After my original performance, he did get back to health and was able to give a few recitals. After he died, in discussion with (his wife) Antonia, it seemed a good idea to present it as a memorial tribute in Los Angeles, basically repeating the original recital, peppered with extracts from obituaries. (Friend and fellow actor) John Malkovich felt it was a good idea to work the material to create a legitimate theater experience. We took it to Edinburgh (Scotland), where it was very well received. Then we went to New York (in 2012) to do 10 shows … and wound up doing 50. Now, I bring it to Emory in Atlanta — the last time I was there I was filming "Boxing Helena" in Buckhead about 20 years ago.

What was your goal in shaping this into an ongoing theatrical work?

What we set out to create was, above all, entertainment intended to compel and thrill the most learned Pinter scholar and the complete novice. We think it's very funny. Harold was a very funny man; for all his uncompromising earnestness and seriousness he had a great wit. There may be people thinking, "Oh my God, is this a poetry festival?" To that I would say, "Think of this as a Harold Pinter ride." You'll find prose and interviews and my own anecdotes from working with him.

Where do you think his poetry fits within the larger body of his work?

I absolutely think it has its place within the Pinter oeuvre, something more than a footnote. Michael Billington, his biographer, came to see the show and was very approving, (saying that) it contributed to an area he was still curious to explore. Essentially, I tell the story of Harold Pinter just like an ancient traveling player, going from village to village and standing in a pool of light — always gathering new information and ideas and shuffling the material a bit, though it has a pretty sound and constant structure.

You've describe this project as "creating an audio portrait" of Pinter. What do you hope audiences find in that experience?

I think they will be entertained and amused. I believe they will be given considerable food for thought and will be moved. They will have an emotional experience, which will be hopefully very fulfilling. And they may be persuaded to give further consideration to Harold Pinter and his plays during Emory's Pinter Festival. But the aim of the evening is to give people an experience that will heighten and deepen a sense of their own humanity.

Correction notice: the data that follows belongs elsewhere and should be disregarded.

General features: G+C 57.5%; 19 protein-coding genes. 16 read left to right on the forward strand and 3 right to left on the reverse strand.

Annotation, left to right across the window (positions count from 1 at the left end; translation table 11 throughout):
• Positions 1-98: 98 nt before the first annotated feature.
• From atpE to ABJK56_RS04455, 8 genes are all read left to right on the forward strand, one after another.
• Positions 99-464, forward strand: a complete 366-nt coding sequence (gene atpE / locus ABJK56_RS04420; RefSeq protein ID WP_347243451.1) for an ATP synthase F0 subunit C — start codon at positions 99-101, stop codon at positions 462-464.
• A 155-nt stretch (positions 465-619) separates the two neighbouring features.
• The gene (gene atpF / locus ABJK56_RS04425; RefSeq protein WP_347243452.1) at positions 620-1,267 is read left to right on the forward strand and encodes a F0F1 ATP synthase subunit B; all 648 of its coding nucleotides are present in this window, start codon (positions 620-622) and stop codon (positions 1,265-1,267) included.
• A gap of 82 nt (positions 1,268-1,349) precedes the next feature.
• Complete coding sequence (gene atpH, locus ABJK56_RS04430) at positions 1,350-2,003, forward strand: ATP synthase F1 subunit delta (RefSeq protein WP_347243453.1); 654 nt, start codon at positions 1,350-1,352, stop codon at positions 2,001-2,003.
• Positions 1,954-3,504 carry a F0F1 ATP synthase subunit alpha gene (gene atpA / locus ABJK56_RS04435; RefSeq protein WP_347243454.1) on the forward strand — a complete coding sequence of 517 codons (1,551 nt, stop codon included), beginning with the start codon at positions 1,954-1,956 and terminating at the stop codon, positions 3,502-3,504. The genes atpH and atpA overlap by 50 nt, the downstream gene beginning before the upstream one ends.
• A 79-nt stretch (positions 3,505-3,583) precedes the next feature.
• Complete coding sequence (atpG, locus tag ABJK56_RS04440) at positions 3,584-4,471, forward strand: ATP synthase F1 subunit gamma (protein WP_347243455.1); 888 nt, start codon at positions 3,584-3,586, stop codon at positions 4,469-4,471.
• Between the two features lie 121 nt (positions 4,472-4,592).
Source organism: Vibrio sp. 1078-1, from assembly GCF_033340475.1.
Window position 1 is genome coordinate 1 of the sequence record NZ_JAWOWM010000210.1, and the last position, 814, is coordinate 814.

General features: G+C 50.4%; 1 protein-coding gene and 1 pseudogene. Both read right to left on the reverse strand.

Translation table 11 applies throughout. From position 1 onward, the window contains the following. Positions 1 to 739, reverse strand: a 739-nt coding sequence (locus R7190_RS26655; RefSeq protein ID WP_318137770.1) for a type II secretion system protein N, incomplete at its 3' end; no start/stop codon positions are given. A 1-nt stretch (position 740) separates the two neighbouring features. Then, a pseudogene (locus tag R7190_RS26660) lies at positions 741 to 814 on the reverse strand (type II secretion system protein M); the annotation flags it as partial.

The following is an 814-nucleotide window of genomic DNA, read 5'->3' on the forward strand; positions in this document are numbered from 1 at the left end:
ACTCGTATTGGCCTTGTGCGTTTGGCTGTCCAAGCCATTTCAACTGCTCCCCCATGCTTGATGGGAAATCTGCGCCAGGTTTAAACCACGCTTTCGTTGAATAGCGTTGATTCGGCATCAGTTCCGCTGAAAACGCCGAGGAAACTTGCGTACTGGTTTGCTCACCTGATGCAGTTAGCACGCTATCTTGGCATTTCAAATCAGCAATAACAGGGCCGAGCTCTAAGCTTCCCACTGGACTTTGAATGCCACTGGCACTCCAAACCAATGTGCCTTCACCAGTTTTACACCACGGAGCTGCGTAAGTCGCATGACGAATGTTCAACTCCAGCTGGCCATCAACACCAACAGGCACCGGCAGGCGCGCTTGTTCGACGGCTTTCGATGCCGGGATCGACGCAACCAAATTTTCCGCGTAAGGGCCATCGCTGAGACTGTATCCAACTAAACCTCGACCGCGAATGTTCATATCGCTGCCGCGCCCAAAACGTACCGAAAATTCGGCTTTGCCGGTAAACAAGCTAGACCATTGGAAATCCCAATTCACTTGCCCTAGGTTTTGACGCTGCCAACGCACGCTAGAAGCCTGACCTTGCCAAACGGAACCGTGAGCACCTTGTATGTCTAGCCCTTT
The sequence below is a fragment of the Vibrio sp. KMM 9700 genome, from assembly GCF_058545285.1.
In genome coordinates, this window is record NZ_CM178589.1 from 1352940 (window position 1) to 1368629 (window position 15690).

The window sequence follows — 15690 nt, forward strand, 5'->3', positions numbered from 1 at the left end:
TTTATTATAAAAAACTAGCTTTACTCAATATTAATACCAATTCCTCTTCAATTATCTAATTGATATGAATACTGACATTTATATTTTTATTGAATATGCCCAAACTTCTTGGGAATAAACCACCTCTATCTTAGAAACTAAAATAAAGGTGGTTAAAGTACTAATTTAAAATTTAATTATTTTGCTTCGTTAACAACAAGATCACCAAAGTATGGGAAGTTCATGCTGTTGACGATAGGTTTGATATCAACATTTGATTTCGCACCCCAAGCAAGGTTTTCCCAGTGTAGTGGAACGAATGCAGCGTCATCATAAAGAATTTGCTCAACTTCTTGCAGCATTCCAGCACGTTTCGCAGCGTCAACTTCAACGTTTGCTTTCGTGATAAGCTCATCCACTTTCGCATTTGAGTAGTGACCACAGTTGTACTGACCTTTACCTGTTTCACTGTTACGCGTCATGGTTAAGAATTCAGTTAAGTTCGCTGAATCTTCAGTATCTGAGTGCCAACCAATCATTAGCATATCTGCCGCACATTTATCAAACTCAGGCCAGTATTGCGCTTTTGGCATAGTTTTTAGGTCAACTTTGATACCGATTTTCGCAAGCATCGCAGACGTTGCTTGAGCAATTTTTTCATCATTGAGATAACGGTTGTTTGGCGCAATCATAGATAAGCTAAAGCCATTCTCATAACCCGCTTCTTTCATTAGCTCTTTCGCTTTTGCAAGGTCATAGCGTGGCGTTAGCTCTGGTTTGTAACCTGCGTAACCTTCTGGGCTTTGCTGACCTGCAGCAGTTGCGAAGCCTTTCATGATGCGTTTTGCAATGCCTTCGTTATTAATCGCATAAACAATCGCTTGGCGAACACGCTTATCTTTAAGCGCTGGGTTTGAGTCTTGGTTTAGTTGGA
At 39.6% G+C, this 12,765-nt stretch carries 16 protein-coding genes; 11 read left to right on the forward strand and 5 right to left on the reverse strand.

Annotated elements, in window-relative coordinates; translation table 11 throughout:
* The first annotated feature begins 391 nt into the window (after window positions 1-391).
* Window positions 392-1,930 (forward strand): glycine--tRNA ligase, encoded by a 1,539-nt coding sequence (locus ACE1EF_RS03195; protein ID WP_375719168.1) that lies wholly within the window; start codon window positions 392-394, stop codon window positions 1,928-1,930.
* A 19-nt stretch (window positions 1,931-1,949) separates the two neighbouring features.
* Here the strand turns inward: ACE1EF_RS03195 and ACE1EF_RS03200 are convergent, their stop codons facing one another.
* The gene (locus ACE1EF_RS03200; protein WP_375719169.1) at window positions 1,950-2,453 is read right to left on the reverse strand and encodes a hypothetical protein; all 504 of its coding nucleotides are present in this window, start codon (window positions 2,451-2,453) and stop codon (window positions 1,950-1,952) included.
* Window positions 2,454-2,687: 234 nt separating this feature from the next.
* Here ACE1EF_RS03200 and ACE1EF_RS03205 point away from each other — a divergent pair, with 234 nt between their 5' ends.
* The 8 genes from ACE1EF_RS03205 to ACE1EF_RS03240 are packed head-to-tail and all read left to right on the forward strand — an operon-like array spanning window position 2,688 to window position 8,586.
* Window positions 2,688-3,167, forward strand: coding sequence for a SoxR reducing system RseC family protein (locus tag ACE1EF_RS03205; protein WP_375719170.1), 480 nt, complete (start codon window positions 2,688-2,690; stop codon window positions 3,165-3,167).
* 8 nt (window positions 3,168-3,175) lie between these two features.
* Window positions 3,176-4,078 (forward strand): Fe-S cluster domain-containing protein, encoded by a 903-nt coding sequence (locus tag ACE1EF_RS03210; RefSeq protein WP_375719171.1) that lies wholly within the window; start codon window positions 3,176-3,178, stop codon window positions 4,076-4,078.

What has this project taught you about Pinter?

I would say it continues to teach me of the brilliance of his economy of language and his ear for words as landscape. The images he can generate through minimal use of words but maximum use of the power of the arrangement.

How do you think Pinter would have felt about his poetry and prose living on through your performances?

I perform these works with Antonia's (his wife's) blessing. She has seen the show and endorsed it and loves it very much. How would I feel if Harold suddenly appeared at the back of the auditorium? It would be very unnerving, but I have no reason to think he wouldn't have approved. He does have a habit of showing up, hovering as a presence (laughs). He's not unwelcome.

Pinter Fest at Theater Emory

Theater Emory hosts Pinter Fest, a festival celebrating the late British playwright Harold Pinter, with several additional events this fall.

• "Pinter Revue," Oct. 2–11, is a collection of short works spanning more than 30 years in the playwright's career, from "Trouble in the Works" (1959) to "New World Order” (1991). Performed as sketch comedy in the British tradition, the revue will be directed by Donald McManus, Emory faculty expert on Pinter.  Performances will be in the Schwartz Center's theater lab.

• Pinter Staged Reading Series will be Oct. 18-Nov. 8 in the theater lab and include "The Homecoming," "Betrayal," "A Kind of Alaska," "Moonlight" and more.

• "Pinter Visions: A Symposium," Oct. 31-Nov. 2, is an interactive weekend of conversation, performance and screenings with Pinter scholars, playwrights, directors, performers and Emory faculty. 

• "A Pinter Kaleidoscope," directed by Brent Glenn, is described as a "devised theater event" featuring portions from his first play, 'The Room," to the "One for the Road," "The Birthday Party," "The Hothouse," "The Caretaker," and other plays, poems and speeches. “Kaleidoscope" will be Oct. 31-Nov. 9 in the Mary Gray Munroe Theater of the Dobbs University Center.

For more information, visit Theater Emory's Pinter Fest page.